The Fountain Valley School District's Board of Trustees voted 4-1 Thurday night to put a $23.5 million technology bond issue on the November ballot.
"I see this bond as an opportunity to bring something extra to the people of Fountain Valley," said board member Christine Allcorn, who said that while funding has gone down consistently over her tenure on the board, requirements and expectations have increased. "I want to live in a community that has a school district that attracts people."
If passed, the bond would increase local property taxes by a maximum of $14.50 per $100,000 of assessed property value. Because there's already an election on for November, putting the issue on the ballot will cost the district only about $8,000, as opposed to a cost of a special election, which would cost somewhere between $52,000 and $65,000.
Sandra Crandall, the lone board member to vote against putting the issue on the ballot, said she favored a "pay-as-you-go" model for upgrading the district's technology, saying that four of the district's schools are already well on the way to meeting the goals set forth the in district's technology plan. Plans are already in place to form a committee to address the district's technology concerns, something Crandall said could still be done without the bond issue.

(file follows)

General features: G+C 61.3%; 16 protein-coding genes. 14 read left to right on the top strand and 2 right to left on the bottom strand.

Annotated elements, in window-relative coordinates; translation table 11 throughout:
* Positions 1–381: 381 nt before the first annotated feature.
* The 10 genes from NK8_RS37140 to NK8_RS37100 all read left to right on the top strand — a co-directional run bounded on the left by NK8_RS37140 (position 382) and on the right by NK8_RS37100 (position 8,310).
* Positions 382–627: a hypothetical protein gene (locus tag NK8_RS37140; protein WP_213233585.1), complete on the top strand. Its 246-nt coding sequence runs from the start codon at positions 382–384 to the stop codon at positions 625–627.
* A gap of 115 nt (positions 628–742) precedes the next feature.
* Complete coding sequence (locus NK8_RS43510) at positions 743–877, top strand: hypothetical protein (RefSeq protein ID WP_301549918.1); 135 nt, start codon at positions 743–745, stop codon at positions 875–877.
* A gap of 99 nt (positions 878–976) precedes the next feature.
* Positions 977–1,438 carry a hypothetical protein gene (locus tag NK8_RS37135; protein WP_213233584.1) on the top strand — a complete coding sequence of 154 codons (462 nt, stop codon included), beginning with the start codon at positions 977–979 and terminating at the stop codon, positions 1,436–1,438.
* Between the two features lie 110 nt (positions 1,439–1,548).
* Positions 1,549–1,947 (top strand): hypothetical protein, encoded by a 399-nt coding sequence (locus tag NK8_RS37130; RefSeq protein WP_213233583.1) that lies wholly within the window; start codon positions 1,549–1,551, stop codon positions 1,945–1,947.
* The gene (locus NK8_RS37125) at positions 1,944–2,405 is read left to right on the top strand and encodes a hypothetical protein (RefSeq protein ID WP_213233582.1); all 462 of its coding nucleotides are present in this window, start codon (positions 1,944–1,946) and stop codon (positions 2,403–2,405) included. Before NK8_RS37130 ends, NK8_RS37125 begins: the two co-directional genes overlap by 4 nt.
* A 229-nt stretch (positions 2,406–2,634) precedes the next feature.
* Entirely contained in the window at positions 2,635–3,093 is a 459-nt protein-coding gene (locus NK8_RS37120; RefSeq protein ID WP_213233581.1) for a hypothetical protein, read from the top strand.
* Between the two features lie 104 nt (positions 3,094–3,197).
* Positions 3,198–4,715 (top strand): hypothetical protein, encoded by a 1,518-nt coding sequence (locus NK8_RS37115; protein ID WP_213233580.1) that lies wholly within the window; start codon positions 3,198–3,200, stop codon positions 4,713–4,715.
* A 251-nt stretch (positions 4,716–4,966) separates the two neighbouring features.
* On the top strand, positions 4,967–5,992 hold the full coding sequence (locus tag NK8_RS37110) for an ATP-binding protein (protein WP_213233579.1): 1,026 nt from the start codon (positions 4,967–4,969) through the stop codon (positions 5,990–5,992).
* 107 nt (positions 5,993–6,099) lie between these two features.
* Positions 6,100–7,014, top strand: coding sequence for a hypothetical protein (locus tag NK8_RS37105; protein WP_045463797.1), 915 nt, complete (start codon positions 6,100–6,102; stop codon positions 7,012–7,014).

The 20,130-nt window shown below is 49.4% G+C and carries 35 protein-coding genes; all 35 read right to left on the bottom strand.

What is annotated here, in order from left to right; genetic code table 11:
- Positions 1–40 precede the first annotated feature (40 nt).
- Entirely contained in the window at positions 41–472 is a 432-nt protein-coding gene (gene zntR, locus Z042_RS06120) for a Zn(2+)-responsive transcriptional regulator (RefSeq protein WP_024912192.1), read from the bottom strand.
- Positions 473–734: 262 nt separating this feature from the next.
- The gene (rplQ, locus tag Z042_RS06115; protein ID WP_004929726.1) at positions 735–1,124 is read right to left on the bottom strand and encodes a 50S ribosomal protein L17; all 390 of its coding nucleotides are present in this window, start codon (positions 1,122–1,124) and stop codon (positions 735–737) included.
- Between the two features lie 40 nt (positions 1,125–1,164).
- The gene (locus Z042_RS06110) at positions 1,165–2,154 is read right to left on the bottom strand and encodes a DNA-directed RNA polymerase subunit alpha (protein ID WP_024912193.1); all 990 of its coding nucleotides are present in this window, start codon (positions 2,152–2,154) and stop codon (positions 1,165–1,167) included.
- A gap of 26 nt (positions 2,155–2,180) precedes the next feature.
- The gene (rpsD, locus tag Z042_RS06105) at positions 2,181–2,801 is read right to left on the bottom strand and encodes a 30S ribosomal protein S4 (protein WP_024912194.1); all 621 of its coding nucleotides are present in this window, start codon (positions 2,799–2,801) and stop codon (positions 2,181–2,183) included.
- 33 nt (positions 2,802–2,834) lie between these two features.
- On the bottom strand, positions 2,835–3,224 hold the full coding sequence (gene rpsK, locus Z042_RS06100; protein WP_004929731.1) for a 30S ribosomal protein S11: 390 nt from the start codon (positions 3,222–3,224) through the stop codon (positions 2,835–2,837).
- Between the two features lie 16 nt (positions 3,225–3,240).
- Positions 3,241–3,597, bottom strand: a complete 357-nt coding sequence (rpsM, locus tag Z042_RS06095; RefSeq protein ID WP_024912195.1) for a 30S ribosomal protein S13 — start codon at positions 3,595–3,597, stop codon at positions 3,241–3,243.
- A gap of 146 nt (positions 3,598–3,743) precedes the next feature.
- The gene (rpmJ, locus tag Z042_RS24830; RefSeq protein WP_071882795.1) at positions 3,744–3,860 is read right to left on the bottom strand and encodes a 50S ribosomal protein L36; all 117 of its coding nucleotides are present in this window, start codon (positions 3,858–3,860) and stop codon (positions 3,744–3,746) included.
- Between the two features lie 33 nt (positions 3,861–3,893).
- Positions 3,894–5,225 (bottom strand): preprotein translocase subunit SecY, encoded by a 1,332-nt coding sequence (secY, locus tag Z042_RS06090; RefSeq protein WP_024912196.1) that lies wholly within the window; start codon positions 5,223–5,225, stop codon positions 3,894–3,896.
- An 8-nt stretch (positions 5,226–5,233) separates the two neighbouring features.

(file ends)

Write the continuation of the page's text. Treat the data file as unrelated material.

"Fountain Valley is one of four school districts that have never floated a bond," she said. "To me, that's a badge of honor."
Crandall also cited the outstanding bonds still being paid by local taxpayers, as well as the host of other tax measures already on the November ballot and others that are still in the works, including a potential $700 million bond issue being considered by the Coast Community College system. Board President Ian Collins conceded that people could end up feeling overtaxed but said he was still willing to put the issue on the ballot and let the voters decide.
"I too see a problem with the taxation," Collins said. "But how far do we allow our kids to fall behind? I have to embrace change and accept change. School funding in California is a national disgrace. I just don't want to deny the kids that opportunity."
The board also approved the district's budget for the 2012-13 school year, which, Assistant Superintendent for Business Steve McMahon said, is based on the state's assumption that Gov. Jerry Brown's proposed tax initiative will pass in November, and which includes five furlough days to account for a funding gap of $2.5 million.
Should the tax measure fail, that number could go up by as many as 15 days, and the district would be facing an additional reduction in funding of $457 per student. Overall, the district has been able to operate with a balanced budget, but, McMahon said, that's largely because it's been able to borrow from its reserve fund, $2.3 million more of which will be transferred to the district's general fund in 2012-13.
"We're seeing no good news on the horizon," he said. "Regardless of whether the tax measure passes, we're looking at a tough road ahead."